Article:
Huishan Oil Crisp (Hui Shan You Su)

huishan oil crisp

Huishan Oil Crisp (惠山油酥), also referred to as “金刚肚脐” (Buddha’s Navel), is a traditional and renowned pastry from Wuxi, Jiangsu, China. Resembling chess pieces in shape, this delicacy is crafted with over 10 ingredients, including peach, green plum, candied melon strips, tangerine peel, sugar, and vegetable oil, among others. The filling is enveloped in a pastry made with fine flour and sesame, creating a delightful combination of flavors – fragrant, sweet, crispy, and fluffy.

Legend has it that during the late Ming and early Qing dynasties, Zhu Shengyu, a descendant of the Ming royal family, arrived at the foot of Huishan Mountain in Wuxi with his family, facing financial difficulties. One day, while wandering into the ancient Hua Mountain Gate, his gaze fell upon the exposed bellies of the buddha, espcially his navel. This sparked the idea of creating a pastry resembling a snack from the imperial court, called “金刚肚脐” or “Buddha’s Navel.” Thus, he decided to make a living by producing this palace treat.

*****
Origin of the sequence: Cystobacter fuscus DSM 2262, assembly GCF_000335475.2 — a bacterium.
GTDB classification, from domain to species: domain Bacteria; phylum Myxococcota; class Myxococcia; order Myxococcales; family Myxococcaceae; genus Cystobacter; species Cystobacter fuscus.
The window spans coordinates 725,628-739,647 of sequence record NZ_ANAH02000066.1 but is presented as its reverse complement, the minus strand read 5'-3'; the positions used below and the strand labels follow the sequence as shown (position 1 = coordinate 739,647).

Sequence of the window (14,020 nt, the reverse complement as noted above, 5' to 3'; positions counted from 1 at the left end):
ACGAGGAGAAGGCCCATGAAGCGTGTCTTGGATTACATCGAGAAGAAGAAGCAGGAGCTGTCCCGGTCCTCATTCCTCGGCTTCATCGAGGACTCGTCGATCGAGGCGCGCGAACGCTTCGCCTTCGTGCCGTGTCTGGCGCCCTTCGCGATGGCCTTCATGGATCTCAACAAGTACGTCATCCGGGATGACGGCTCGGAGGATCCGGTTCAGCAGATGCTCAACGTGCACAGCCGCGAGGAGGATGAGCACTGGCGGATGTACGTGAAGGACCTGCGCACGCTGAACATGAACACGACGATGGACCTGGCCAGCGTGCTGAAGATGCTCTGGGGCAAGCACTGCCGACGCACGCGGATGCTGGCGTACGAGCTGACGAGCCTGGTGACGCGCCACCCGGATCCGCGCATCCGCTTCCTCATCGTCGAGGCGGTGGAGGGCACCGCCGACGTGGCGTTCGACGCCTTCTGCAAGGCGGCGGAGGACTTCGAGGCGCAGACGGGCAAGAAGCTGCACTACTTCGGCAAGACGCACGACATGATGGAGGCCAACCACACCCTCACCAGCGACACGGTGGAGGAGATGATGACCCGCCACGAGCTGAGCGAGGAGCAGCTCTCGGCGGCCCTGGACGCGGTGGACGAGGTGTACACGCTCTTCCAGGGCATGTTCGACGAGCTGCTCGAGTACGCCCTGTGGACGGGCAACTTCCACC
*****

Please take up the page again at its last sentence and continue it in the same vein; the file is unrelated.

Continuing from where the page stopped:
Another legend suggests that this snack originated from vegetarian offerings made by some Buddhist temples at the foot of Huishan Mountain during the late Yuan and early Ming dynasties, catering specifically to pilgrims. With a history of over 600 years, Huishan Oil Crisp gained its alternate name, “金刚肚脐,” from Master Huixing of Huishan Temple during the Qing dynasty.

Regardless of which legend holds true, Huishan Oil Crisp has become a beloved treat that has gained fame far and wide, delighting locals and visitors alike. As production techniques improved and tools advanced, Huishan Oil Crisp has continued to be cherished in Wuxi and its surrounding regions, evolving into a culinary treasure appreciated by generations.

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